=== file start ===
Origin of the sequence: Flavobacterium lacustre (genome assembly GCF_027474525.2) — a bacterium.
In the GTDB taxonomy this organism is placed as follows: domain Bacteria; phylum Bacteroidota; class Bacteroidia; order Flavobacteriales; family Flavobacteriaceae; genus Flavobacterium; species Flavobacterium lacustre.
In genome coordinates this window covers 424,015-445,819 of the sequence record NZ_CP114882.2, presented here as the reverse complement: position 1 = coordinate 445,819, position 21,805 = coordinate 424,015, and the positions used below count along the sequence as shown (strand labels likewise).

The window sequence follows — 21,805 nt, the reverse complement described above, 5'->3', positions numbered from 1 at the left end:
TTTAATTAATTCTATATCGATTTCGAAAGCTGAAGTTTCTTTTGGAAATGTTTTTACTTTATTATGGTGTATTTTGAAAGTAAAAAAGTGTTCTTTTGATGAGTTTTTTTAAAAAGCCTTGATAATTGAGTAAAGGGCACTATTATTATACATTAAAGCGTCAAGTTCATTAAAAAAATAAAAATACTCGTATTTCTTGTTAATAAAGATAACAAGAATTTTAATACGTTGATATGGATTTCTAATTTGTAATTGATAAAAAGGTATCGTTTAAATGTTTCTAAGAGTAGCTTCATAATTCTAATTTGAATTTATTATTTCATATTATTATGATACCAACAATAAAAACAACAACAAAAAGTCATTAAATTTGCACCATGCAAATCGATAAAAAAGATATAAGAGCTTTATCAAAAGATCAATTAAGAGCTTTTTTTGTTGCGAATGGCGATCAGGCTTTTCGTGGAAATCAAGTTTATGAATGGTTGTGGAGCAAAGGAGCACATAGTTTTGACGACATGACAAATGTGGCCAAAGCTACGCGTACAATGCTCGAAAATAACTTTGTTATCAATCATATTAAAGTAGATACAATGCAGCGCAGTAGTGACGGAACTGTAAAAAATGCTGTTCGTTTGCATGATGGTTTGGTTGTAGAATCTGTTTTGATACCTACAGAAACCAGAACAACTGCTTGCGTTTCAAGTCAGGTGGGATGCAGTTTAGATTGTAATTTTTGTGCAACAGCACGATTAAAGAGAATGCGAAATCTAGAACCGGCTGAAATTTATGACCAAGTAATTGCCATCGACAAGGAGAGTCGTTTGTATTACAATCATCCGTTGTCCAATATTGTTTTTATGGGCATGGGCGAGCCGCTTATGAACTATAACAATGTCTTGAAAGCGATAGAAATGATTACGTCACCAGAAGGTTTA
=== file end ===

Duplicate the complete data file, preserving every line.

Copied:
Origin of the sequence: Flavobacterium lacustre (genome assembly GCF_027474525.2) — a bacterium.
In the GTDB taxonomy this organism is placed as follows: domain Bacteria; phylum Bacteroidota; class Bacteroidia; order Flavobacteriales; family Flavobacteriaceae; genus Flavobacterium; species Flavobacterium lacustre.
In genome coordinates this window covers 424,015-445,819 of the sequence record NZ_CP114882.2, presented here as the reverse complement: position 1 = coordinate 445,819, position 21,805 = coordinate 424,015, and the positions used below count along the sequence as shown (strand labels likewise).

The window sequence follows — 21,805 nt, the reverse complement described above, 5'->3', positions numbered from 1 at the left end:
TTTAATTAATTCTATATCGATTTCGAAAGCTGAAGTTTCTTTTGGAAATGTTTTTACTTTATTATGGTGTATTTTGAAAGTAAAAAAGTGTTCTTTTGATGAGTTTTTTTAAAAAGCCTTGATAATTGAGTAAAGGGCACTATTATTATACATTAAAGCGTCAAGTTCATTAAAAAAATAAAAATACTCGTATTTCTTGTTAATAAAGATAACAAGAATTTTAATACGTTGATATGGATTTCTAATTTGTAATTGATAAAAAGGTATCGTTTAAATGTTTCTAAGAGTAGCTTCATAATTCTAATTTGAATTTATTATTTCATATTATTATGATACCAACAATAAAAACAACAACAAAAAGTCATTAAATTTGCACCATGCAAATCGATAAAAAAGATATAAGAGCTTTATCAAAAGATCAATTAAGAGCTTTTTTTGTTGCGAATGGCGATCAGGCTTTTCGTGGAAATCAAGTTTATGAATGGTTGTGGAGCAAAGGAGCACATAGTTTTGACGACATGACAAATGTGGCCAAAGCTACGCGTACAATGCTCGAAAATAACTTTGTTATCAATCATATTAAAGTAGATACAATGCAGCGCAGTAGTGACGGAACTGTAAAAAATGCTGTTCGTTTGCATGATGGTTTGGTTGTAGAATCTGTTTTGATACCTACAGAAACCAGAACAACTGCTTGCGTTTCAAGTCAGGTGGGATGCAGTTTAGATTGTAATTTTTGTGCAACAGCACGATTAAAGAGAATGCGAAATCTAGAACCGGCTGAAATTTATGACCAAGTAATTGCCATCGACAAGGAGAGTCGTTTGTATTACAATCATCCGTTGTCCAATATTGTTTTTATGGGCATGGGCGAGCCGCTTATGAACTATAACAATGTCTTGAAAGCGATAGAAATGATTACGTCACCAGAAGGTTTA